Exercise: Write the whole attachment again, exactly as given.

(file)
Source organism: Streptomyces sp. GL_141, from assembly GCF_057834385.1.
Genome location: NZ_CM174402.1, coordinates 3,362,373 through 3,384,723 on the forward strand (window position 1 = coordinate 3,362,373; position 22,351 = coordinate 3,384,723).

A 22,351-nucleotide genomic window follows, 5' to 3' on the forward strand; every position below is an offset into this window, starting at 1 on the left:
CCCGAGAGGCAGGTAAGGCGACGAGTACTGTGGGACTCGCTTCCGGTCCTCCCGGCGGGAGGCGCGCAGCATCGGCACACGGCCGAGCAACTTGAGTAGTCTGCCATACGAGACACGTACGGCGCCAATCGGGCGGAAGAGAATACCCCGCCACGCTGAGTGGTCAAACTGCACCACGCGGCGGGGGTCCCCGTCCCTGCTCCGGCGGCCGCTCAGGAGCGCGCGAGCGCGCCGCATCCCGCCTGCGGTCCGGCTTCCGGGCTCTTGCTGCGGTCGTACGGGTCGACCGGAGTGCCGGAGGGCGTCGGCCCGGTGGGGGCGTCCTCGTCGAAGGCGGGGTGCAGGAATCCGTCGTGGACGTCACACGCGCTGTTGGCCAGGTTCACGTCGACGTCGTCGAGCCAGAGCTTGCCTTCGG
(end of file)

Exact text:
Source organism: Streptomyces sp. GL_141, from assembly GCF_057834385.1.
Genome location: NZ_CM174402.1, coordinates 3,362,373 through 3,384,723 on the forward strand (window position 1 = coordinate 3,362,373; position 22,351 = coordinate 3,384,723).

A 22,351-nucleotide genomic window follows, 5' to 3' on the forward strand; every position below is an offset into this window, starting at 1 on the left:
CCCGAGAGGCAGGTAAGGCGACGAGTACTGTGGGACTCGCTTCCGGTCCTCCCGGCGGGAGGCGCGCAGCATCGGCACACGGCCGAGCAACTTGAGTAGTCTGCCATACGAGACACGTACGGCGCCAATCGGGCGGAAGAGAATACCCCGCCACGCTGAGTGGTCAAACTGCACCACGCGGCGGGGGTCCCCGTCCCTGCTCCGGCGGCCGCTCAGGAGCGCGCGAGCGCGCCGCATCCCGCCTGCGGTCCGGCTTCCGGGCTCTTGCTGCGGTCGTACGGGTCGACCGGAGTGCCGGAGGGCGTCGGCCCGGTGGGGGCGTCCTCGTCGAAGGCGGGGTGCAGGAATCCGTCGTGGACGTCACACGCGCTGTTGGCCAGGTTCACGTCGACGTCGTCGAGCCAGAGCTTGCCTTCGG